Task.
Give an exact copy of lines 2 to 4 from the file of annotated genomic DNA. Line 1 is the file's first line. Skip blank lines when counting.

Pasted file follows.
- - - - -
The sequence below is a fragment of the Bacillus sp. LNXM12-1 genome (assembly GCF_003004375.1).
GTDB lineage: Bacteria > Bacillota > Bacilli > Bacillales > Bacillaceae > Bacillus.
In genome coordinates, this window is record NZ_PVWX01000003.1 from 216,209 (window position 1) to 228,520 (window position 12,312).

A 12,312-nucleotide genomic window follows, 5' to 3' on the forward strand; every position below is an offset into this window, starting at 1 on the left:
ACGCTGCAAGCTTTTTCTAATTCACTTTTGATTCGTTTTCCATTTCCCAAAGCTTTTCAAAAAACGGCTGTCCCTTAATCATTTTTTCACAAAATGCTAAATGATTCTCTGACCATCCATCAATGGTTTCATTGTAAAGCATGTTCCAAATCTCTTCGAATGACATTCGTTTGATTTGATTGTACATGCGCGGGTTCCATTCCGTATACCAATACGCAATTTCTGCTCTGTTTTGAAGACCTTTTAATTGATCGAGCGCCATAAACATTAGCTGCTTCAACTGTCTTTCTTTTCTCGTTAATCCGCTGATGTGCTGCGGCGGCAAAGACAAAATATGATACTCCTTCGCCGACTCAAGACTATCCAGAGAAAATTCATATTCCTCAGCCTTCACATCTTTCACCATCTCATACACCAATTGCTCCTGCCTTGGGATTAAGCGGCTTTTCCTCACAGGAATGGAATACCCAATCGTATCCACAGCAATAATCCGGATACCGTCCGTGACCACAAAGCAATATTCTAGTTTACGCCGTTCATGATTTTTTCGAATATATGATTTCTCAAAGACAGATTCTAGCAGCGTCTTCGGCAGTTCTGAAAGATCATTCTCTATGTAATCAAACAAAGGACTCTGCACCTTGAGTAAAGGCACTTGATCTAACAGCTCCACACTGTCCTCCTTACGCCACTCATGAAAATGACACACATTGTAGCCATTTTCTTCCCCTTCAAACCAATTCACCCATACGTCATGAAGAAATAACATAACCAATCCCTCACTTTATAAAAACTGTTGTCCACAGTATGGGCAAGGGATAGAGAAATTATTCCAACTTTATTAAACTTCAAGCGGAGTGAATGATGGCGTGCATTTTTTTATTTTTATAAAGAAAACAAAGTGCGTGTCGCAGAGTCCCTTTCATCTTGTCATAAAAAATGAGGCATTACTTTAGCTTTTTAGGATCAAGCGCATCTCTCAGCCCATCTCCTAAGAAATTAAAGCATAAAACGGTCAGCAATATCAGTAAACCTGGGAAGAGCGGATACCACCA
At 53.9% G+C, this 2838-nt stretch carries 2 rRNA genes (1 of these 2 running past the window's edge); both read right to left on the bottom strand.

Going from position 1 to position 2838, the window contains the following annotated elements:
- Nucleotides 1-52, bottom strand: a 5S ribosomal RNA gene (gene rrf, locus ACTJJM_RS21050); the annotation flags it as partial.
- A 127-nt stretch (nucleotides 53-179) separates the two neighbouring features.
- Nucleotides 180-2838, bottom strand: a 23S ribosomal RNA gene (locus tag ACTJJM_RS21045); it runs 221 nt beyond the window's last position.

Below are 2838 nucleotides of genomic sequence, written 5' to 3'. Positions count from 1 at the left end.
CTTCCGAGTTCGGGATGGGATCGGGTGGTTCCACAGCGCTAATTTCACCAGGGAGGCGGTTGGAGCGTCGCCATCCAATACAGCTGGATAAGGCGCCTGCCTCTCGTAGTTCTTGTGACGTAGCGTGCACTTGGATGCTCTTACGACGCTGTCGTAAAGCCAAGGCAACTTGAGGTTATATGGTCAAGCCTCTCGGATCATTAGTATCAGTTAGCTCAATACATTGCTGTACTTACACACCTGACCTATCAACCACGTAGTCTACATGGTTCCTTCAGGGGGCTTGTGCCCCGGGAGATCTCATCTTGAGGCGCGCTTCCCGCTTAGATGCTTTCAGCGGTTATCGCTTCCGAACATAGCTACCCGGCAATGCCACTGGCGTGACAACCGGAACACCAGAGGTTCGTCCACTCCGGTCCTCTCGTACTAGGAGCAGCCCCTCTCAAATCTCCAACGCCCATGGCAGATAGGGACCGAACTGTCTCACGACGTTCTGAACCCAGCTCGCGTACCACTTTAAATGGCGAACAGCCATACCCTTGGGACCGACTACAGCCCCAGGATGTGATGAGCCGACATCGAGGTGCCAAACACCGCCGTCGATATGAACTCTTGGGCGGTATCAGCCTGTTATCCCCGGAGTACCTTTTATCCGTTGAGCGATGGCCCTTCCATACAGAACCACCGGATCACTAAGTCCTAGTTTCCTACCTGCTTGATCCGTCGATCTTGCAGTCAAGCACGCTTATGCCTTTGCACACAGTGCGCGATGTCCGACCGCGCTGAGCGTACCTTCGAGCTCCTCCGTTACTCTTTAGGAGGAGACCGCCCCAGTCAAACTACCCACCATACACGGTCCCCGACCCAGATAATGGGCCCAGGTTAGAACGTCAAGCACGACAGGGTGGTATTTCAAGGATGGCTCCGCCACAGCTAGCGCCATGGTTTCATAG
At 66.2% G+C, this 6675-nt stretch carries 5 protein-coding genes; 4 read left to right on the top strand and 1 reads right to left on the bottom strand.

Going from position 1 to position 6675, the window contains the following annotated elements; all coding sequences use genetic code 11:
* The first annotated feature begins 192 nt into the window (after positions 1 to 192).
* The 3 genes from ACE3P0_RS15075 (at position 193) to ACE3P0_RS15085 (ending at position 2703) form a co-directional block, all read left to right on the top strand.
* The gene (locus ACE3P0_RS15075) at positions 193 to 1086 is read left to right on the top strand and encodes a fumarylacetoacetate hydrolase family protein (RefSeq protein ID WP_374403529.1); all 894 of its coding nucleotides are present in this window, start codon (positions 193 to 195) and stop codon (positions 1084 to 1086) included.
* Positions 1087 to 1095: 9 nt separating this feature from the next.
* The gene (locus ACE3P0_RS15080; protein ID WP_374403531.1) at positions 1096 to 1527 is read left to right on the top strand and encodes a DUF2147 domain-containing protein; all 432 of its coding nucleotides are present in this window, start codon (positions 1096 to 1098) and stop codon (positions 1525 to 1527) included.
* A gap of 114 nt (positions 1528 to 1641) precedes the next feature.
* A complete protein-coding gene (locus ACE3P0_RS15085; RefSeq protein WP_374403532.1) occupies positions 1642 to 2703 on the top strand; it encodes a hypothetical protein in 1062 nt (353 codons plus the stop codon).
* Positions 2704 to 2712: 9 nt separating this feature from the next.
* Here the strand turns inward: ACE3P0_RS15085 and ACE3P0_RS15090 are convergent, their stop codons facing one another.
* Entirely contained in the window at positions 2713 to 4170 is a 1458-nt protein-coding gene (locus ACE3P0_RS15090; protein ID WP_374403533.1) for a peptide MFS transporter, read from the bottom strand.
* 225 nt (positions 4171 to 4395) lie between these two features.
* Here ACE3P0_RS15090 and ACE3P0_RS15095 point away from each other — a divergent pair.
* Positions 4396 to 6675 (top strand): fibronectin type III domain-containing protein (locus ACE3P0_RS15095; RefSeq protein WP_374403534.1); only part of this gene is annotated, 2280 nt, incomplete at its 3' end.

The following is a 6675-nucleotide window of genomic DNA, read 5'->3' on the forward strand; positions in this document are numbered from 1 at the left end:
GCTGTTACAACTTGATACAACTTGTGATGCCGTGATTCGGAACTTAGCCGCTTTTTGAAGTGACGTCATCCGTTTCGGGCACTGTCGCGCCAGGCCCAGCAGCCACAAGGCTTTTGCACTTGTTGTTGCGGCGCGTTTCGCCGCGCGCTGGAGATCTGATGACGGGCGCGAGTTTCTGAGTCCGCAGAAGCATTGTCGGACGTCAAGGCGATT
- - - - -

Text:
GTDB lineage: Bacteria > Bacillota > Bacilli > Bacillales > Bacillaceae > Bacillus.
In genome coordinates, this window is record NZ_PVWX01000003.1 from 216,209 (window position 1) to 228,520 (window position 12,312).

A 12,312-nucleotide genomic window follows, 5' to 3' on the forward strand; every position below is an offset into this window, starting at 1 on the left: